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Another Step in Restoring Reading after Brain Injury: Reading Evaluation by Lindamood-Bell

Concussion Is Brain Injury CoverAs followers of this blog know, reading issues continue to plague me. A couple months ago, Dr. Lynda Thompson of the ADD Centre suggested I do a reading evaluation with Lindamood-Bell as she felt this would show me I don’t stack up too badly against the norms for my age group and gender. Lind-a-what?? Took me at least a week for the letters in this unusual name to make sense in my head. I made an attempt to check out their website.

I usually investigate people or institutions before I spend my money. But in this case, because I’ve been so worn down by the last two years, consumed by brain injury grief, given up on my reading, I went only as far as determining that they’re legitimate and seem to have ideas about reading that I’d never heard of — and most importantly Dr. Thompson had recommended them — before calling them to schedule an appointment.

The Toronto office doesn’t have a physical location and the online interaction is handled by their Minnesota office. After a couple of time zone snafus, the centre’s director and I spoke on the phone and arranged for an evaluation to be done over two days. She didn’t want fatigue to interfere with the assessment, and from the beginning of this awful brain-injury-recovery slog, I usually try to divide up assessments so that I can continue to function in daily life or not have to nap for days after and deal with a migraine to boot. Insurance companies aren’t too pleased sometimes with that; people who care about your health are cool with it.

I’ve had no experience with telemedicine. After this evaluation, I’m a fan. I didn’t have to wake up an hour earlier and lose valuable sleep so as to be able to commute to a clinic. I could see and hear the person really well. Not so sure about her me because my computer’s webcam is kind of old. At least she could hear me well.

I had bought a decent-sized display two years ago when after my eye surgery my new vision demanded a better monitor. That display showed both her clearly and the documents conveyed through the document camera or the words on her screen that she shared with me a couple of times. She used Apple earbuds to speak to me, and so I never heard the construction noise in the background that apparently started up midway through the test. Also, my voice didn’t blast all over her office. Privacy!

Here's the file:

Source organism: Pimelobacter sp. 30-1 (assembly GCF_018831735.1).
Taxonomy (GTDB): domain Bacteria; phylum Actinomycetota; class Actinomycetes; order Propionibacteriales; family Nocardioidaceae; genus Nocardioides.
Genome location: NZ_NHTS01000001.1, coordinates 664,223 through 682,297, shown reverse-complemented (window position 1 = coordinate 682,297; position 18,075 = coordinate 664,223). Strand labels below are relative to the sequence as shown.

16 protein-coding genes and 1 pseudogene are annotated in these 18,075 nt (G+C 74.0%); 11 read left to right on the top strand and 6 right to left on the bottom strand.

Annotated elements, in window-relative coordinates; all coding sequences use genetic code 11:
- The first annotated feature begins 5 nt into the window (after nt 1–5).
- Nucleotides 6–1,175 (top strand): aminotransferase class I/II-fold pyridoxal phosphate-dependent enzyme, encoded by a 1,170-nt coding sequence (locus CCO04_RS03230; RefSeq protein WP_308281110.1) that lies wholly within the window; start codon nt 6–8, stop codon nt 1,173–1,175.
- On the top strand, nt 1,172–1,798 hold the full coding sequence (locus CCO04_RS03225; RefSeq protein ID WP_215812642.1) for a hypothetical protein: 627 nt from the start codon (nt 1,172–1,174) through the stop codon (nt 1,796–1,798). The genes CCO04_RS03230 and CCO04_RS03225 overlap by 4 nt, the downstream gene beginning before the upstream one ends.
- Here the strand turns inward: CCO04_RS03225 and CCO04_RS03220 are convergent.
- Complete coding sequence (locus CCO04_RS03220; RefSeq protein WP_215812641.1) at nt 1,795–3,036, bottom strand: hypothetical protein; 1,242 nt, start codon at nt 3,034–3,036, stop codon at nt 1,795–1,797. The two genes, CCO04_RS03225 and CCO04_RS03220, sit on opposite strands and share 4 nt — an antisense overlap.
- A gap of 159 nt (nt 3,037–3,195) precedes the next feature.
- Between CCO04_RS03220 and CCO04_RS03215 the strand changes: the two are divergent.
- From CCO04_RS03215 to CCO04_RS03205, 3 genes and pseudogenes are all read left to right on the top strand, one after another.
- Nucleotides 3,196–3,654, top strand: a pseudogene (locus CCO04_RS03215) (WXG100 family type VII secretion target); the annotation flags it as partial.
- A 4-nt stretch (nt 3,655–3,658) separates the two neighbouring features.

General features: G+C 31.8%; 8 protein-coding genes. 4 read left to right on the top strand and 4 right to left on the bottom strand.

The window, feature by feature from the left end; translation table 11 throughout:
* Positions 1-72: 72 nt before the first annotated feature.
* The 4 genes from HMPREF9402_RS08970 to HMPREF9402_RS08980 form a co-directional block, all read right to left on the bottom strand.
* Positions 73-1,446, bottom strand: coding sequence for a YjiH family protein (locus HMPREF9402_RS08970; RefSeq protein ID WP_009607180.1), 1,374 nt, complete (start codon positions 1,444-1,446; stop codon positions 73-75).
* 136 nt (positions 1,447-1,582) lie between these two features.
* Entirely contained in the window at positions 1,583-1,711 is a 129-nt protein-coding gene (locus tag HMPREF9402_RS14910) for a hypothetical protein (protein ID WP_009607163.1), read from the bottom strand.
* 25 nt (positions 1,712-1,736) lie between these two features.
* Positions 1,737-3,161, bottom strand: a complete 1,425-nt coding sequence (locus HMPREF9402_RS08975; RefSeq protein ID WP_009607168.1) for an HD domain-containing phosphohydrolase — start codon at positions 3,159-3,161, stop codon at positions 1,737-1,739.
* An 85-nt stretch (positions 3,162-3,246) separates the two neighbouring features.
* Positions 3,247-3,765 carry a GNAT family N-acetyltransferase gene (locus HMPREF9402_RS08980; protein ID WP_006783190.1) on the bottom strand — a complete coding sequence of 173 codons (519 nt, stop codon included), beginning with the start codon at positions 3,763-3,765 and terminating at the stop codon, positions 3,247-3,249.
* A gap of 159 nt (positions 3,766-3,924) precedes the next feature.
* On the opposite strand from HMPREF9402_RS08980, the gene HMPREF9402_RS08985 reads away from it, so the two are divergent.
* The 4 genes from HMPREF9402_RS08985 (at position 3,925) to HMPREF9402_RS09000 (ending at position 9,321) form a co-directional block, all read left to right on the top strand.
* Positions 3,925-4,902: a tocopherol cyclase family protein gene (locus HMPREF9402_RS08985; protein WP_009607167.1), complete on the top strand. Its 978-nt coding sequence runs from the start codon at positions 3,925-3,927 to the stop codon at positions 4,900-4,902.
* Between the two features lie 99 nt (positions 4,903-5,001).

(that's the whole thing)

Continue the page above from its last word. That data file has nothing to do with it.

Best part of the e-evaluation: I was able to be comfortable in my own environment, dress in partly sloppy non-constricting clothes, and not worry about organizing myself to get out the door.

All my energy went to doing the evaluation.

This is huge when you have a brain injury and every single thing takes energy from you.

We launched right in with a vocabulary test unlike any I had experienced before. Usually they give you pages on which words of increasing difficulty are listed and beside which are four other words that you have to decide which one is closest in meaning and circle it. In this test, the assessor spoke the word and I was presented with four illustrations and had to choose which one represented the word.

This test was looonnnnggg. And tiring.

There were a couple of words I couldn’t understand and she spelled them out for me. Apparently, me asking her to spell out a couple of words told them something about how I prop up my reading. More later. There were also a couple of words I’d never heard of before, one of which I couldn’t even begin to parse out to decide which illustration could represent it.

Some of the next tests reminded me of Cogmed exercises I’d done last year and had continued to do in a maintenance form up until early January 2018. I also relied on my cognitive psychology lessons on memory to know how to accomplish the task given me. Chunking and pattern recognition is a great thing.